Things started well on the pitch. Cunningham scored his first goal against AC Milan in a preseason friendly. He also scored twice against Valencia on his full league debut, just before he was forced to withdraw due to a series injuries.
He was stunning in his first Clasico on the Nou Camp's 10 February 1980. Real's win of 2-0 is not what will be remembered, but the exceptional Englishman on his wing.
Migueli, a Barcelona defender, recalled that "he was electric" years later. "His speed, his bursts and his dribbling drove us insane," Migueli, a Barcelona defender, recalled years later.
Even the home support started applauding the man in the hated Real Madrid white. They were named league champions for the 20th consecutive year, and added the Copa del Rey.
Cunningham was limited by injury, but the evidence was enough to convince Real Madrid fans that he would return on a regular basis.
That 1979-80 season would be his greatest. Real Betis' Francisco Bizcocho, who was stamping off the ball in November, ended his 1980-81 campaign. The vultures started circling after photos of him dancing at a nightclub wearing a plaster cast were published. Nine months ago, he was praised by the newspapers. Now, he is being portrayed as a playboy who doesn't take his talent seriously.
The Madrid hierarchy handed down the 1m pesetas fine, which is worth around 20,000 today, as the biggest in La Liga history. Cunningham accepted it publicly, but privately he was furious.
After six months of being out injured, he was then rushed to get back in time to take part in the European Cup Final against Liverpool. According to one Madrid director, he was told that his future in the club depended on his participation.
This game, which took place between two of the most famous football teams of all time, was among the worst ever played in modern memory. Parc des Princes, the site of a previous rugby match, was the perfect setting for this match, with few chances and very few moments of genuine quality.
Cunningham was clearly not fit and struggling. He lasted the 90 minutes like a shadow. Cunningham would later call the game "horrific". Madrid was denied the trophy they desired most by Alan Kennedy's well-taken goal in the 83rd minute.
Things plummeted even more in the following season. Cunningham's football struggles were put into sharper perspective by a training problem that led to another long layoff.
Cunningham representing England in a qualifier for the 1982 World Cup against Romania. Cunningham was not part of the tournament squad.
Cunningham's older brother Keith was in Spain with him when he received the news that Keith's ex-partner and their two children had been murdered in their apartment. This crime went unsolved for over 28 years.
Madrid was supportive and granted Cunningham compassionate leave so that he could return to England, but the signs were there. He was further removed from contention by the arrival of Johnny Metgod, a Dutch international. This happened at a time Spanish teams were limited to two outfielders. He was left feeling alone after a painful split with his long-term partner. Those closest to him describe a time of great sadness.
Batson says that he thought at times that he would need another year at West Brom. But, you can't turn down Real Madrid. He was 23 years old when he left and I don't think he had the same people around him.
Cunningham was able to move on loan to Manchester United and see his former West Brom manager Atkinson again. However, it proved infeasible and Cunningham pulled out of contention for the FA Cup final 1983. It was evident that Cunningham had confidence in his body and was rocking.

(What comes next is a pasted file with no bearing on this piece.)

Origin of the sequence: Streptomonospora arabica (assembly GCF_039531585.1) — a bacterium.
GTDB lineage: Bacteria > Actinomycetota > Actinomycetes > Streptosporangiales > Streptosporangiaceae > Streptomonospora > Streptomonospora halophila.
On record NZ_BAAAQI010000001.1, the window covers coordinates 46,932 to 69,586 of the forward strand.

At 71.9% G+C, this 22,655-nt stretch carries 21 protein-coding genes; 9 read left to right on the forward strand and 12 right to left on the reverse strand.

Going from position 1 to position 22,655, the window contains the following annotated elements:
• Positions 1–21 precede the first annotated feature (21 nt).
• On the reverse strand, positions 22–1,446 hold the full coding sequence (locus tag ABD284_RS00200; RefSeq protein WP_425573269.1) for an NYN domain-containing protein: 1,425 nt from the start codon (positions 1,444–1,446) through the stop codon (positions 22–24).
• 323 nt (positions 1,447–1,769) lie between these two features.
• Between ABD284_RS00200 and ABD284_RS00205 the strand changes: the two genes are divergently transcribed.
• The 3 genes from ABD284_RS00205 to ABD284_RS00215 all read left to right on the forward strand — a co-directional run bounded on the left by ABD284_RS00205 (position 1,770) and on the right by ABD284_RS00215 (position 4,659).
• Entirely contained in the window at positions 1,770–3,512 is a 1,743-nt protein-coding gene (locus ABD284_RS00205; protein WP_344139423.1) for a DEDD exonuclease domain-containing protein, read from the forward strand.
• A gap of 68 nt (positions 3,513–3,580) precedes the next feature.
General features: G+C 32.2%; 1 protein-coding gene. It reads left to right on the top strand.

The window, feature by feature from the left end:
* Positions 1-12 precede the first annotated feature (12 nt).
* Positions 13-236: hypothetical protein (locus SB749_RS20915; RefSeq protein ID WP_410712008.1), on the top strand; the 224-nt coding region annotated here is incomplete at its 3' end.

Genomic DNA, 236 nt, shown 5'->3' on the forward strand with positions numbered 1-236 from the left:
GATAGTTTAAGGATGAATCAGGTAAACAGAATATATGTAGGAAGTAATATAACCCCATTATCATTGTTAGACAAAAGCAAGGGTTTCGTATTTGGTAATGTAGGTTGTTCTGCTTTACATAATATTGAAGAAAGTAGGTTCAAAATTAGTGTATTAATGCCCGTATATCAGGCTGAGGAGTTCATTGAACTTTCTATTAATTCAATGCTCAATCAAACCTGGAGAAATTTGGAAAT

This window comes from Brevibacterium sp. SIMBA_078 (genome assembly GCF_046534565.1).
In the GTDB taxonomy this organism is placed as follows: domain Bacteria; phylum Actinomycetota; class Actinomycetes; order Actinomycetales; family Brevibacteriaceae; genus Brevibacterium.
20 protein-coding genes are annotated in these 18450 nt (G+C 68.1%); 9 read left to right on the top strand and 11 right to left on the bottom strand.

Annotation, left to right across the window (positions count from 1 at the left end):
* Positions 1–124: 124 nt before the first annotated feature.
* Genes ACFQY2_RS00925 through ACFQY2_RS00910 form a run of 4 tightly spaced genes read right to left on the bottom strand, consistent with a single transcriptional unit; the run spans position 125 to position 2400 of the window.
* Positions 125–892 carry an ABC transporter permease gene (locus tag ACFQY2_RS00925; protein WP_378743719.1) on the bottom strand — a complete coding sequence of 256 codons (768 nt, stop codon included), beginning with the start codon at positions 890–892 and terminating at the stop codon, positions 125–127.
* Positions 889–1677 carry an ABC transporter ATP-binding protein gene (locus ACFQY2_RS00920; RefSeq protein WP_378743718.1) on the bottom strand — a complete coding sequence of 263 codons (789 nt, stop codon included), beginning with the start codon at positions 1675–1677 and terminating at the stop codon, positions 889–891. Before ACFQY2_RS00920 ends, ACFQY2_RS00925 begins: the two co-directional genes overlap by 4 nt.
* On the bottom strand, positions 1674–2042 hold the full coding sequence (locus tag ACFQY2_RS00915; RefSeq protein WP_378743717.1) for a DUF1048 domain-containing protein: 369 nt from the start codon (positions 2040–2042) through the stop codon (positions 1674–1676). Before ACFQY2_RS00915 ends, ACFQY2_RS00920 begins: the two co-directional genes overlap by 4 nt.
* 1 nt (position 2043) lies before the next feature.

He was involved in a series of loan moves and short-term contracts over the next five seasons, which took him to Marseille, Leicester City and Rayo Vallecano, as well as to Sporting Gijon and Marseille. Memorable moments were shared along the way, including the Dons' unlikely FA Cup win against Liverpool in 1988 where he was substituted and Rayo's dramatic promotion to La Liga in 1989. The mesmerizing dribbler at the fast pace was not the same.
Life was also turbulent off the field. Two marriages resulted in two kids, but only one of them remained in his life. Over the background of a football career that was rapidly fading, a series of failed financial investments as well as long-standing problems with a Madrid house in the hills were the events.
Cunningham (far left) celebrates with the 1988 Wimbledon team - FA Cup Winners
Cunningham's tragic story ended on 15 July 1989.
After a night at O Madrid's party, he was driving along La Coruna highway outside of the city early in the morning with Mark Latty (an American).
Cunningham was speeding past a slower vehicle as they approached a roundabout but did not see another car with a flat tire at the other side of the road. Cunningham lost control of his car because he was not wearing a seatbelt. Cunningham's car crashed into a lamppost, and the car flipped multiple times. Cunningham was quickly taken to the hospital and declared dead. He was 33 years old. Latty survived the crash.
Cunningham was found to have three times the legal limit for drink driving by a toxicology report. Regis revealed later that Cunningham had been in a similar accident just a few short years prior.
Regis stated, "If we hadn’t had our seatbelts up, we would have been dead."
Many players will not be honored with a statue outside of the stadiums that they once occupied. Laurie Cunningham owns two statues: one outside Leyton Orient’s home and one outside The Hawthorns. Regis died in 2018 at the age of 59, while Batson is now 68.
His legacy is that of a footballing ballerina, who was dazzling with the ball at her feet while quietly changing what was possible for black players.
Anderson, Anderson's former England team-mate, says that he still thinks of wingers as Laurie Cunningham. Anderson said that Anderson could achieve things that other players only dreamed of.
His football was way ahead of its time. Look at his abuse on the pitches where he played. If you put him on the same playing field as everyone else, he would be very close to the top.
Batson says, "It was tragic that Laurie died, but what joy it brought him when you saw his play." We were fortunate to have seen the best from him, I believe.
Cunningham, as seen in Madrid in 1979
Laurie Cunningham as a young boy, with his mom Mavis and father Elias
Cunningham is surrounded by West Brom supporters in 1978